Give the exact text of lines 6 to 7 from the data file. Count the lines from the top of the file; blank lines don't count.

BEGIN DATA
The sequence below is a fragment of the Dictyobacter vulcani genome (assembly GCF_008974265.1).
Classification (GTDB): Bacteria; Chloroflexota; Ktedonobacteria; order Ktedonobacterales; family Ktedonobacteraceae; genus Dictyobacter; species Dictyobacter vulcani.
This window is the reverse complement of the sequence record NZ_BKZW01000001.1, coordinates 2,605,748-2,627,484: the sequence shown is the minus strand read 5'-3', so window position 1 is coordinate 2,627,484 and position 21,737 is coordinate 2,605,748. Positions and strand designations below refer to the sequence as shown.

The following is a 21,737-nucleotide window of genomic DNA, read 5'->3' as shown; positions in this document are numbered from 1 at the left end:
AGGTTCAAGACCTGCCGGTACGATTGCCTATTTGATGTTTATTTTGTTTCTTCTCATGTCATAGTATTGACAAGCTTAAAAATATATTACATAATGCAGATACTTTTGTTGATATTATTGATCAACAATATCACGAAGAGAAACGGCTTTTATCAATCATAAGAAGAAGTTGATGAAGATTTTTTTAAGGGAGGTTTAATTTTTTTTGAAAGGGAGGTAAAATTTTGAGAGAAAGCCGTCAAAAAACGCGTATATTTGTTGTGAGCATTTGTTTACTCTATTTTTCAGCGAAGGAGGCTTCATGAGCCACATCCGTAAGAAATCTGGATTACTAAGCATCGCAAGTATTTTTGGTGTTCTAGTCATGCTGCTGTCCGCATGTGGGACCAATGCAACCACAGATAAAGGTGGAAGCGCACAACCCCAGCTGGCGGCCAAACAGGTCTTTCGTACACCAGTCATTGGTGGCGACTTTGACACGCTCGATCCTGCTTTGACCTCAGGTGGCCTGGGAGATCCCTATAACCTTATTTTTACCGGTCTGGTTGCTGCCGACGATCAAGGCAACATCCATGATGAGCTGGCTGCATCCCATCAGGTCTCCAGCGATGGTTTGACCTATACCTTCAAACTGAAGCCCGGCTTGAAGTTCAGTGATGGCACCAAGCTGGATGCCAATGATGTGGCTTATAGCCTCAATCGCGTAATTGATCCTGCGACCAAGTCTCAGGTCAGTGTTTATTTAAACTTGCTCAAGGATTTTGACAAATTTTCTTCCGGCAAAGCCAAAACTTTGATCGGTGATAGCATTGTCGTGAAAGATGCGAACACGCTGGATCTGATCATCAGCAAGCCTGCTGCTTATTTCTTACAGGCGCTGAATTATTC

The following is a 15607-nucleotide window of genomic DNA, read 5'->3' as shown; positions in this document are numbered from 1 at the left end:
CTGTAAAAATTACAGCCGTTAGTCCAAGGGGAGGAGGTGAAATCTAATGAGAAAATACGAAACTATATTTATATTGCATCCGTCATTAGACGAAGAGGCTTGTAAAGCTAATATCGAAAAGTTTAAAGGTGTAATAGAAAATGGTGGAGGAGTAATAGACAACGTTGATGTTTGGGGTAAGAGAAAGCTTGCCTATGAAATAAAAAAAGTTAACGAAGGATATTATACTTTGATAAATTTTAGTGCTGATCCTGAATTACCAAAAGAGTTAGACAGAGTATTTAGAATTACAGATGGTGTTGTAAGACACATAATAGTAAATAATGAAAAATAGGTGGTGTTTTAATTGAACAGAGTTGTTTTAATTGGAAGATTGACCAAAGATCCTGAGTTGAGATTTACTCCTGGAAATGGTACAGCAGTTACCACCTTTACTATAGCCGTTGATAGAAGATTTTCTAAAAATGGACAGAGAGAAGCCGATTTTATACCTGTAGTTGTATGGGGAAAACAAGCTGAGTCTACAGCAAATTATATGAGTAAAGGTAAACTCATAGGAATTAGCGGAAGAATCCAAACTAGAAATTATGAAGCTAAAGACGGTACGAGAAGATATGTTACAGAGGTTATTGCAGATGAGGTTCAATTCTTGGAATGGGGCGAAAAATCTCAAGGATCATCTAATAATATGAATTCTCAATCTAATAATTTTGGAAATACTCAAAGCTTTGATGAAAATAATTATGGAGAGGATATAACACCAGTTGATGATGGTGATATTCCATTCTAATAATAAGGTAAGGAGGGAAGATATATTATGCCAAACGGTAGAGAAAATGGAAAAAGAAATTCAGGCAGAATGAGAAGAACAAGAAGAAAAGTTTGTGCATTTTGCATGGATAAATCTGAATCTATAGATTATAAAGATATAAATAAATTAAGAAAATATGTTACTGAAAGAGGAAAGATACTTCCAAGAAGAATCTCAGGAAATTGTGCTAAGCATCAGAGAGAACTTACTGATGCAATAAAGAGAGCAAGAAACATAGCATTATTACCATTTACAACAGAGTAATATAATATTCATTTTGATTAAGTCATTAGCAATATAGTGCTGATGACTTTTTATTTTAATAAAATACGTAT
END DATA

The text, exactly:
The following is a 15607-nucleotide window of genomic DNA, read 5'->3' as shown; positions in this document are numbered from 1 at the left end:
CTGTAAAAATTACAGCCGTTAGTCCAAGGGGAGGAGGTGAAATCTAATGAGAAAATACGAAACTATATTTATATTGCATCCGTCATTAGACGAAGAGGCTTGTAAAGCTAATATCGAAAAGTTTAAAGGTGTAATAGAAAATGGTGGAGGAGTAATAGACAACGTTGATGTTTGGGGTAAGAGAAAGCTTGCCTATGAAATAAAAAAAGTTAACGAAGGATATTATACTTTGATAAATTTTAGTGCTGATCCTGAATTACCAAAAGAGTTAGACAGAGTATTTAGAATTACAGATGGTGTTGTAAGACACATAATAGTAAATAATGAAAAATAGGTGGTGTTTTAATTGAACAGAGTTGTTTTAATTGGAAGATTGACCAAAGATCCTGAGTTGAGATTTACTCCTGGAAATGGTACAGCAGTTACCACCTTTACTATAGCCGTTGATAGAAGATTTTCTAAAAATGGACAGAGAGAAGCCGATTTTATACCTGTAGTTGTATGGGGAAAACAAGCTGAGTCTACAGCAAATTATATGAGTAAAGGTAAACTCATAGGAATTAGCGGAAGAATCCAAACTAGAAATTATGAAGCTAAAGACGGTACGAGAAGATATGTTACAGAGGTTATTGCAGATGAGGTTCAATTCTTGGAATGGGGCGAAAAATCTCAAGGATCATCTAATAATATGAATTCTCAATCTAATAATTTTGGAAATACTCAAAGCTTTGATGAAAATAATTATGGAGAGGATATAACACCAGTTGATGATGGTGATATTCCATTCTAATAATAAGGTAAGGAGGGAAGATATATTATGCCAAACGGTAGAGAAAATGGAAAAAGAAATTCAGGCAGAATGAGAAGAACAAGAAGAAAAGTTTGTGCATTTTGCATGGATAAATCTGAATCTATAGATTATAAAGATATAAATAAATTAAGAAAATATGTTACTGAAAGAGGAAAGATACTTCCAAGAAGAATCTCAGGAAATTGTGCTAAGCATCAGAGAGAACTTACTGATGCAATAAAGAGAGCAAGAAACATAGCATTATTACCATTTACAACAGAGTAATATAATATTCATTTTGATTAAGTCATTAGCAATATAGTGCTGATGACTTTTTATTTTAATAAAATACGTAT